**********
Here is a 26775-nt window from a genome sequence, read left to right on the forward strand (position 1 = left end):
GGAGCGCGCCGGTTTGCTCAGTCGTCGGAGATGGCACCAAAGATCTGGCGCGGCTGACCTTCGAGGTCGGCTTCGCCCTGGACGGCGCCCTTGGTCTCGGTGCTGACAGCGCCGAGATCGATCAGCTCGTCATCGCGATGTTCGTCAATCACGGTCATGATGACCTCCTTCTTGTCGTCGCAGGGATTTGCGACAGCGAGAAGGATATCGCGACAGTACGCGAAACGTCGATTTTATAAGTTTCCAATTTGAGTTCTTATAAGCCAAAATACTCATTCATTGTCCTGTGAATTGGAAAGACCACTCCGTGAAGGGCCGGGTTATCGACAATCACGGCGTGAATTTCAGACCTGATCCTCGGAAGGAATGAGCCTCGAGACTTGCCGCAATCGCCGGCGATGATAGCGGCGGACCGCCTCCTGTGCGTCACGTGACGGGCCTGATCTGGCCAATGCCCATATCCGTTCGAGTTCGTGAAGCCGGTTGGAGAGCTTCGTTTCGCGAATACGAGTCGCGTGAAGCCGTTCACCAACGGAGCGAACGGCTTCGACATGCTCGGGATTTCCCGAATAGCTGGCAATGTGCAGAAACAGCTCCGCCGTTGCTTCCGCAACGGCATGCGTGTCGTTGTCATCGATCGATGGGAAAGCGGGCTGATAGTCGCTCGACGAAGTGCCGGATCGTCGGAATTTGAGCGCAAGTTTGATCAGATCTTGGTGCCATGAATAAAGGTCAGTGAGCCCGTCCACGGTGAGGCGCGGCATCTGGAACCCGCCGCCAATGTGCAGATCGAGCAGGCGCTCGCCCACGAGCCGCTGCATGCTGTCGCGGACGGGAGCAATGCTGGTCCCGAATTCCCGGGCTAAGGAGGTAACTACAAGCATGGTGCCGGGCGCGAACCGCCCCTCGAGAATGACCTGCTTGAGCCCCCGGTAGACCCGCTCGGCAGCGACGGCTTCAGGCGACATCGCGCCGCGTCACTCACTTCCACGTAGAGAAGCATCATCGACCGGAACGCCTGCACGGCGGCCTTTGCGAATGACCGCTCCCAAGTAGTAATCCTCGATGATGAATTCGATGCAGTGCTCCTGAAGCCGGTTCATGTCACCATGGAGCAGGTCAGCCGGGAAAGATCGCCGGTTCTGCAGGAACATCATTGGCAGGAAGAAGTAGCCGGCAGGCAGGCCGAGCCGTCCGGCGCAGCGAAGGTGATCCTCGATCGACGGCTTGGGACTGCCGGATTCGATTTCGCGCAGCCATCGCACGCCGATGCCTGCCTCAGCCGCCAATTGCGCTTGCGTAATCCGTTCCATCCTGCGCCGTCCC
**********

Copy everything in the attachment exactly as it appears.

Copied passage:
Here is a 26775-nt window from a genome sequence, read left to right on the forward strand (position 1 = left end):
GGAGCGCGCCGGTTTGCTCAGTCGTCGGAGATGGCACCAAAGATCTGGCGCGGCTGACCTTCGAGGTCGGCTTCGCCCTGGACGGCGCCCTTGGTCTCGGTGCTGACAGCGCCGAGATCGATCAGCTCGTCATCGCGATGTTCGTCAATCACGGTCATGATGACCTCCTTCTTGTCGTCGCAGGGATTTGCGACAGCGAGAAGGATATCGCGACAGTACGCGAAACGTCGATTTTATAAGTTTCCAATTTGAGTTCTTATAAGCCAAAATACTCATTCATTGTCCTGTGAATTGGAAAGACCACTCCGTGAAGGGCCGGGTTATCGACAATCACGGCGTGAATTTCAGACCTGATCCTCGGAAGGAATGAGCCTCGAGACTTGCCGCAATCGCCGGCGATGATAGCGGCGGACCGCCTCCTGTGCGTCACGTGACGGGCCTGATCTGGCCAATGCCCATATCCGTTCGAGTTCGTGAAGCCGGTTGGAGAGCTTCGTTTCGCGAATACGAGTCGCGTGAAGCCGTTCACCAACGGAGCGAACGGCTTCGACATGCTCGGGATTTCCCGAATAGCTGGCAATGTGCAGAAACAGCTCCGCCGTTGCTTCCGCAACGGCATGCGTGTCGTTGTCATCGATCGATGGGAAAGCGGGCTGATAGTCGCTCGACGAAGTGCCGGATCGTCGGAATTTGAGCGCAAGTTTGATCAGATCTTGGTGCCATGAATAAAGGTCAGTGAGCCCGTCCACGGTGAGGCGCGGCATCTGGAACCCGCCGCCAATGTGCAGATCGAGCAGGCGCTCGCCCACGAGCCGCTGCATGCTGTCGCGGACGGGAGCAATGCTGGTCCCGAATTCCCGGGCTAAGGAGGTAACTACAAGCATGGTGCCGGGCGCGAACCGCCCCTCGAGAATGACCTGCTTGAGCCCCCGGTAGACCCGCTCGGCAGCGACGGCTTCAGGCGACATCGCGCCGCGTCACTCACTTCCACGTAGAGAAGCATCATCGACCGGAACGCCTGCACGGCGGCCTTTGCGAATGACCGCTCCCAAGTAGTAATCCTCGATGATGAATTCGATGCAGTGCTCCTGAAGCCGGTTCATGTCACCATGGAGCAGGTCAGCCGGGAAAGATCGCCGGTTCTGCAGGAACATCATTGGCAGGAAGAAGTAGCCGGCAGGCAGGCCGAGCCGTCCGGCGCAGCGAAGGTGATCCTCGATCGACGGCTTGGGACTGCCGGATTCGATTTCGCGCAGCCATCGCACGCCGATGCCTGCCTCAGCCGCCAATTGCGCTTGCGTAATCCGTTCCATCCTGCGCCGTCCC